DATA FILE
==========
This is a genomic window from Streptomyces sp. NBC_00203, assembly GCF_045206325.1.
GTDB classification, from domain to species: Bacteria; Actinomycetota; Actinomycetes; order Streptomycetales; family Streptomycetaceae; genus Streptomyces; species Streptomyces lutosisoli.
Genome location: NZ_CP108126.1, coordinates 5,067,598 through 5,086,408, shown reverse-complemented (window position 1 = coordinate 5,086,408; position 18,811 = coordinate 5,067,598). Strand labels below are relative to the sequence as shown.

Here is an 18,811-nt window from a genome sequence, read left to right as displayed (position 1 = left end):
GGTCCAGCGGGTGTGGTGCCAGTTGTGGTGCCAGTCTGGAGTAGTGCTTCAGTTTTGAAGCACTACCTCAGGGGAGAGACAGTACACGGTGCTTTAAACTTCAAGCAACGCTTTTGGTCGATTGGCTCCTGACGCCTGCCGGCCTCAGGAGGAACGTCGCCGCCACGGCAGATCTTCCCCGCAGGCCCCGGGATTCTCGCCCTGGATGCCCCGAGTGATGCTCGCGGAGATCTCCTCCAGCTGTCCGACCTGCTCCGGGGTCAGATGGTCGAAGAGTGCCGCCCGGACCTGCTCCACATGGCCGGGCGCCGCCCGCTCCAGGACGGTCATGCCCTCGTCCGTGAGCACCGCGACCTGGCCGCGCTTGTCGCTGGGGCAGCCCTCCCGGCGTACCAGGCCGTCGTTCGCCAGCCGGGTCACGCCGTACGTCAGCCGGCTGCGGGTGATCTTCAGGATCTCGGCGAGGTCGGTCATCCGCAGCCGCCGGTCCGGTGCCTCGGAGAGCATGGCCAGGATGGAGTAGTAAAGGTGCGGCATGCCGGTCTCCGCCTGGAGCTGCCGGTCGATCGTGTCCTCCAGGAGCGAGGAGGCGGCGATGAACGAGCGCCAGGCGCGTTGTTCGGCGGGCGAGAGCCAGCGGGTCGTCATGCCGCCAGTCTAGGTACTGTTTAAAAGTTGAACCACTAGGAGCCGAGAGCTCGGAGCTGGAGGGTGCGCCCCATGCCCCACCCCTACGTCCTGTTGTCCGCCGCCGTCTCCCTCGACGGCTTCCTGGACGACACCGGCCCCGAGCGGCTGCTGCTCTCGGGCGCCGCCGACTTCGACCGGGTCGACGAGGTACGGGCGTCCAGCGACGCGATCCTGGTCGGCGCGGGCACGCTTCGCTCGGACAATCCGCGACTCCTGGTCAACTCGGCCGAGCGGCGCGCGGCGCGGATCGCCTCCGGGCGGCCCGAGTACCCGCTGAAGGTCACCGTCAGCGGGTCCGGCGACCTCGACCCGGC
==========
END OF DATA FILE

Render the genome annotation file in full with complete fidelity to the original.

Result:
This is a genomic window from Streptomyces sp. NBC_00203, assembly GCF_045206325.1.
GTDB classification, from domain to species: Bacteria; Actinomycetota; Actinomycetes; order Streptomycetales; family Streptomycetaceae; genus Streptomyces; species Streptomyces lutosisoli.
Genome location: NZ_CP108126.1, coordinates 5,067,598 through 5,086,408, shown reverse-complemented (window position 1 = coordinate 5,086,408; position 18,811 = coordinate 5,067,598). Strand labels below are relative to the sequence as shown.

Here is an 18,811-nt window from a genome sequence, read left to right as displayed (position 1 = left end):
GGTCCAGCGGGTGTGGTGCCAGTTGTGGTGCCAGTCTGGAGTAGTGCTTCAGTTTTGAAGCACTACCTCAGGGGAGAGACAGTACACGGTGCTTTAAACTTCAAGCAACGCTTTTGGTCGATTGGCTCCTGACGCCTGCCGGCCTCAGGAGGAACGTCGCCGCCACGGCAGATCTTCCCCGCAGGCCCCGGGATTCTCGCCCTGGATGCCCCGAGTGATGCTCGCGGAGATCTCCTCCAGCTGTCCGACCTGCTCCGGGGTCAGATGGTCGAAGAGTGCCGCCCGGACCTGCTCCACATGGCCGGGCGCCGCCCGCTCCAGGACGGTCATGCCCTCGTCCGTGAGCACCGCGACCTGGCCGCGCTTGTCGCTGGGGCAGCCCTCCCGGCGTACCAGGCCGTCGTTCGCCAGCCGGGTCACGCCGTACGTCAGCCGGCTGCGGGTGATCTTCAGGATCTCGGCGAGGTCGGTCATCCGCAGCCGCCGGTCCGGTGCCTCGGAGAGCATGGCCAGGATGGAGTAGTAAAGGTGCGGCATGCCGGTCTCCGCCTGGAGCTGCCGGTCGATCGTGTCCTCCAGGAGCGAGGAGGCGGCGATGAACGAGCGCCAGGCGCGTTGTTCGGCGGGCGAGAGCCAGCGGGTCGTCATGCCGCCAGTCTAGGTACTGTTTAAAAGTTGAACCACTAGGAGCCGAGAGCTCGGAGCTGGAGGGTGCGCCCCATGCCCCACCCCTACGTCCTGTTGTCCGCCGCCGTCTCCCTCGACGGCTTCCTGGACGACACCGGCCCCGAGCGGCTGCTGCTCTCGGGCGCCGCCGACTTCGACCGGGTCGACGAGGTACGGGCGTCCAGCGACGCGATCCTGGTCGGCGCGGGCACGCTTCGCTCGGACAATCCGCGACTCCTGGTCAACTCGGCCGAGCGGCGCGCGGCGCGGATCGCCTCCGGGCGGCCCGAGTACCCGCTGAAGGTCACCGTCAGCGGGTCCGGCGACCTCGACCCGGC